17. Jänner 2012
Dr. Mohammed al-Maitami
Profil December 2011, Interview with Dr. Mohammed al-Maitami
Profil December 2011, Interview with Dr. Mohammed al-Maitami continued.
The Yemeni economist Mohammed Al-Maitami speaks about tribal warriors, Islamists, separatists, and the future of his country.
Vienna, December 2011
profil: Yemen is impoverished and underdeveloped. Do the demonstrators’ demands for democracy even have a chance at being met?
Al-Maitami: It is true: Yemen is poor, the illiteracy rate is high, and the traditional tribal system remains entrenched; there are fundamentalist tendencies and strong countries next door who have their own agendas. But I am nonetheless optimistic. The people of Yemen—boys and girls, men and women, old and young—took to the streets every day for ten months to demand democracy. The regime tried everything to crush the movement through violent means and to incite Yemen’s diverse tribes and social forces to fight against each other, in order to undermine the revolution. Nothing succeeded. They must consider the fact that Yemen is a weapon-dense country. Sixteen million weapons of all kinds are in the hands of Yemen’s population. But the demonstrators very consciously did not use their weapons, they remained peaceful—this shows the maturity of the movement.
profil: On December 7, a coalition government was formed: half of the ministers are from the old regime, the other half come from the opposition. And the vice-president under Ali Abdullah Saleh, the dictator who will now relinquish power, will act as his successor. Is this a stable constellation?
Al-Maitami: The youth on the streets do not want holdovers from the old regime in the new government. They want to see Saleh brought to justice. They continue to demonstrate. The political opposition reached this compromise, however, to prevent the country from descending into civil war. This transitional government of national unity is intended to prepare for the elections to be held in two years. From the opposition’s point of view, this is the best option on the path to a constitutional democracy.
profil: In most Arab countries there are Islamist majorities. Is the same true for Yemen?
Al-Maitami: There has been an alliance among all the opposition parties since 2001. Socialists, Nasseris, liberals, and Islamists have worked together for ten years. And in collaboration with the youth in the streets, this united opposition managed to convince Saleh to relinquish power.
profil: If elections were held now, who would win?
Al-Maitami: The Islamists.
profil: And who is more dominant among the Islamists—the rigid fundamentalists of Saudi persuasion, or the moderates, such as the Muslim Brotherhood in Egypt?
Al-Maitami: One must consider the political and religious map of Yemen. There are multiple centers of power, all of which act with and against each other: we have salafists and moderate Islamists. The majority of Yemenis are Sunni, but there are also rebellious Shi’a in the North and separatists in the South. Tribes play an important role, as have civil society protesters over the past year.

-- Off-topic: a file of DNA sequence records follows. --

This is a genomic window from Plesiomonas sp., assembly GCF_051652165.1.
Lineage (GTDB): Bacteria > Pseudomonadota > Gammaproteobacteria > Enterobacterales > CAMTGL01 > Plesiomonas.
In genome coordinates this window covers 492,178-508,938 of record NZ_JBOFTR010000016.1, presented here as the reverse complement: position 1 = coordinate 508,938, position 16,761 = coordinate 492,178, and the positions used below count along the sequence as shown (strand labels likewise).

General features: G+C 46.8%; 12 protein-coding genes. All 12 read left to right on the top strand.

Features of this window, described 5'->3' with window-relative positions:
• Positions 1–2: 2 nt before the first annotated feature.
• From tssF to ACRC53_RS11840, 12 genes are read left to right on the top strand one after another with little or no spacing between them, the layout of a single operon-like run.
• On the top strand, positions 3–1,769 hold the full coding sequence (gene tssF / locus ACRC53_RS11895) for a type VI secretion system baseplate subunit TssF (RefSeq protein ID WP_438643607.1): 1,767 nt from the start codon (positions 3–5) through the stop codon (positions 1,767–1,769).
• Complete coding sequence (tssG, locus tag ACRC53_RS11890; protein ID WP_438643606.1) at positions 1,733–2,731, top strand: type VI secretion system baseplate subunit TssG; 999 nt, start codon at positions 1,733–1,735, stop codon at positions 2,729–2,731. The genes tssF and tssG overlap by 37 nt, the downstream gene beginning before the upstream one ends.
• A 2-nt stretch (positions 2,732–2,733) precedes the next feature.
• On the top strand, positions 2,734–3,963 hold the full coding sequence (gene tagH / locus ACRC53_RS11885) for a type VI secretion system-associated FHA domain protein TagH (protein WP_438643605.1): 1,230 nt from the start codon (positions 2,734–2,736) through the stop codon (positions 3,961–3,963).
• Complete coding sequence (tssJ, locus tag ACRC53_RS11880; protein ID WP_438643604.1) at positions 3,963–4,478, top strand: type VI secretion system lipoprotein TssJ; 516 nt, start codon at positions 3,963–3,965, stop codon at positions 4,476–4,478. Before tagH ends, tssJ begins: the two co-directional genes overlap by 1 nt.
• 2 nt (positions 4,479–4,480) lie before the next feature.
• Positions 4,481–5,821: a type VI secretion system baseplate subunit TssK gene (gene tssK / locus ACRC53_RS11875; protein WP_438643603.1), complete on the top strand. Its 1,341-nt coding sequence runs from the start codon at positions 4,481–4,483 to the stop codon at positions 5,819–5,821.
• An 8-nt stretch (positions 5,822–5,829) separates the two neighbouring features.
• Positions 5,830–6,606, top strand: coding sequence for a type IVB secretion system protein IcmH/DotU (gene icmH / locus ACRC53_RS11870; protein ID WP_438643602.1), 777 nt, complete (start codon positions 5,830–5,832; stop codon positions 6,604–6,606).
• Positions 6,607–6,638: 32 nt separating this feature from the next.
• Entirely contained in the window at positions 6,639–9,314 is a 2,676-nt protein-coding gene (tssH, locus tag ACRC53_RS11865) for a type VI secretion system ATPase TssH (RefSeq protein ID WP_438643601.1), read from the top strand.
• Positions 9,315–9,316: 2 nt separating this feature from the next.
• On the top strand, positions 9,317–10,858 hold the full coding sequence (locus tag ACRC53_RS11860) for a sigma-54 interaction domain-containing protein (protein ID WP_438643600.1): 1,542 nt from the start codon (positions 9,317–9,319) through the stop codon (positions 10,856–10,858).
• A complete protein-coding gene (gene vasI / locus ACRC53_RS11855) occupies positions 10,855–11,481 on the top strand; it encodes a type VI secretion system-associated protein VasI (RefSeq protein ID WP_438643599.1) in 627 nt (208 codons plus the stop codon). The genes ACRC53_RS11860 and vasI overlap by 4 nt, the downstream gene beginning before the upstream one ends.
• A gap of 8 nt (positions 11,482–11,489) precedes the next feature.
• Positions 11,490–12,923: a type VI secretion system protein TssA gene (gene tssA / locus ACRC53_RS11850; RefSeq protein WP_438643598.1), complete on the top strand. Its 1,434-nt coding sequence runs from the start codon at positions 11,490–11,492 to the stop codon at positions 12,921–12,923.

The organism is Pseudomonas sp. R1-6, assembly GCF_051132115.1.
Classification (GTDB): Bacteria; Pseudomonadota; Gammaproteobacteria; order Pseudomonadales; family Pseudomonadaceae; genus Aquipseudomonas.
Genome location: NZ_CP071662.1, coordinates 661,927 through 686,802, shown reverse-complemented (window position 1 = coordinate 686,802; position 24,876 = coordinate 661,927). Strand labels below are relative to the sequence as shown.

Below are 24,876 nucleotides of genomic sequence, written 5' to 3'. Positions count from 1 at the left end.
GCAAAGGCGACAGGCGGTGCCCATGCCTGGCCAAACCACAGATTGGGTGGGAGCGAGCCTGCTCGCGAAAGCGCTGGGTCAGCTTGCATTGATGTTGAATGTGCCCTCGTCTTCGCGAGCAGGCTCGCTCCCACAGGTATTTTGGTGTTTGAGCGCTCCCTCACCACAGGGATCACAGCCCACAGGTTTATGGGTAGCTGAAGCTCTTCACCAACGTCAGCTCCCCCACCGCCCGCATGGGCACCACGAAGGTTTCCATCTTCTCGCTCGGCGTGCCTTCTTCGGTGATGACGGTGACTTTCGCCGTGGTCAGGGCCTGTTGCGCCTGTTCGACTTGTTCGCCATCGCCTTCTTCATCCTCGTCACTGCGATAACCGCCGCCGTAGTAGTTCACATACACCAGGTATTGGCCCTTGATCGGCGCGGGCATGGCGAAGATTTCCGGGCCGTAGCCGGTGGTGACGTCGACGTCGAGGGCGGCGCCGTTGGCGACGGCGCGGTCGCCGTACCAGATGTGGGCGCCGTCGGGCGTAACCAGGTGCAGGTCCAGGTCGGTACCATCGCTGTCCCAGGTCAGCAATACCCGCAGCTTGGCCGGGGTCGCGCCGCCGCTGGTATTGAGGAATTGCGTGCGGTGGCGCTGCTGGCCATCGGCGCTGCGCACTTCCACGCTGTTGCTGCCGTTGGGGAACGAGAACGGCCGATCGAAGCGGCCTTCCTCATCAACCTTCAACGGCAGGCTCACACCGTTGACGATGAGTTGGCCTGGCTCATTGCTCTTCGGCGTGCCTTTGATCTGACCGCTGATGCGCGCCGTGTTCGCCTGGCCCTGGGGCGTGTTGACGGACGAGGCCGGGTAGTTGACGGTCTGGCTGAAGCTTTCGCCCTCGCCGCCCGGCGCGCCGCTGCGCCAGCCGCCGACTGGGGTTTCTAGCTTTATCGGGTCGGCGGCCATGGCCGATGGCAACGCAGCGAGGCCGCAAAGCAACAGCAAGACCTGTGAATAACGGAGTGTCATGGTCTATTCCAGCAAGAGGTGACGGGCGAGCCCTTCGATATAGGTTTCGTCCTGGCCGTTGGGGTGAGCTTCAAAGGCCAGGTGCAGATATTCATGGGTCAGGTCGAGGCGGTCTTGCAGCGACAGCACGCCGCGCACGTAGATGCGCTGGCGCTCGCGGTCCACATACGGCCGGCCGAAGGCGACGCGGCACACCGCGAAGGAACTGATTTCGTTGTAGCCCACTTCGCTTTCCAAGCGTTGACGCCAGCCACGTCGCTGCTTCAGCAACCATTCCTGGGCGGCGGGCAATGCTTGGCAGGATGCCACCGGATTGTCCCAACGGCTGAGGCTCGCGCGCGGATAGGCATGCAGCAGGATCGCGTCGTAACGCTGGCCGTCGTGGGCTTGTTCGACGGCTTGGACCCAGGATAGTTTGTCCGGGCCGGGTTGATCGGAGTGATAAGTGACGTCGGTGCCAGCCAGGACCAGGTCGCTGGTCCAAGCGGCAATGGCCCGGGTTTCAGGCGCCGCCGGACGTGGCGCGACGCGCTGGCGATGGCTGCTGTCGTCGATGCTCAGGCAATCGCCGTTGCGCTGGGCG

profil: And the army?
Al-Maitami: The army is split. One part sympathizes with the regime, and other part sympathizes with the opposition. But no one can claim hegemony in the current political process. No one center of power is dominating the others. This is a good thing: it creates equality among the powers. That is how democracy works.
profil: Is Al Qaeda not a problem?
Al-Maitami: Al Qaeda is weak, their role is severely exaggerated.
profil: A two-year transition period until parliamentary elections are held is a long time. Do you fear that a new civil war will break out?
Al-Maitami: That is of course a possibility. But I am optimistic on this front as well. I myself have witnessed three civil wars; dozens of local, armed conflicts; and thousands of violent tribal disputes that have resulted in hundreds of thousands of deaths. We, the people of Yemen, are tired of the violence. In one of the cities, the tribes joined forces with the peacefully demonstrating youth, but they left their weapons at home. Even the tribes are tired of the violence.
profil: Abed Rabbo Mansur Hadi, the vice president under Saleh, is designated to be the acting president. He is from the old regime. Why does he enjoy such widespread support among the populace?
Al-Maitami: The regime was more or less a family affair. Saleh ruled the country with his son and his nephew. All others in the government were merely for decoration; they had nothing to say. The people know that. Additionally, Hadi and the new Prime Minister are from the South of Yemen. That sends an important signal to those who viewed Saleh’s rule as a northern occupation of the South.
Interview: Georg Hoffmann-Ostenhof
Mohamnmed Al-Maitami, 55, is a Professor of Economics at Sana’a University. He has formed a Crisis Group to deal with Yemen’s most pressing challenges. Al-Maitami was in Vienna last week on invitation of Women without Borders. After ten months of massive demonstrations against the dictatorship, Ali Abdullah Saleh must now step down. Saleh’s Vice President, Abed Rabbo Mansur Hadi, created a government of national unity on December 7—a coalition formed of opposition figures and members of the old regime. Parliamentary elections are planned to be held in two years.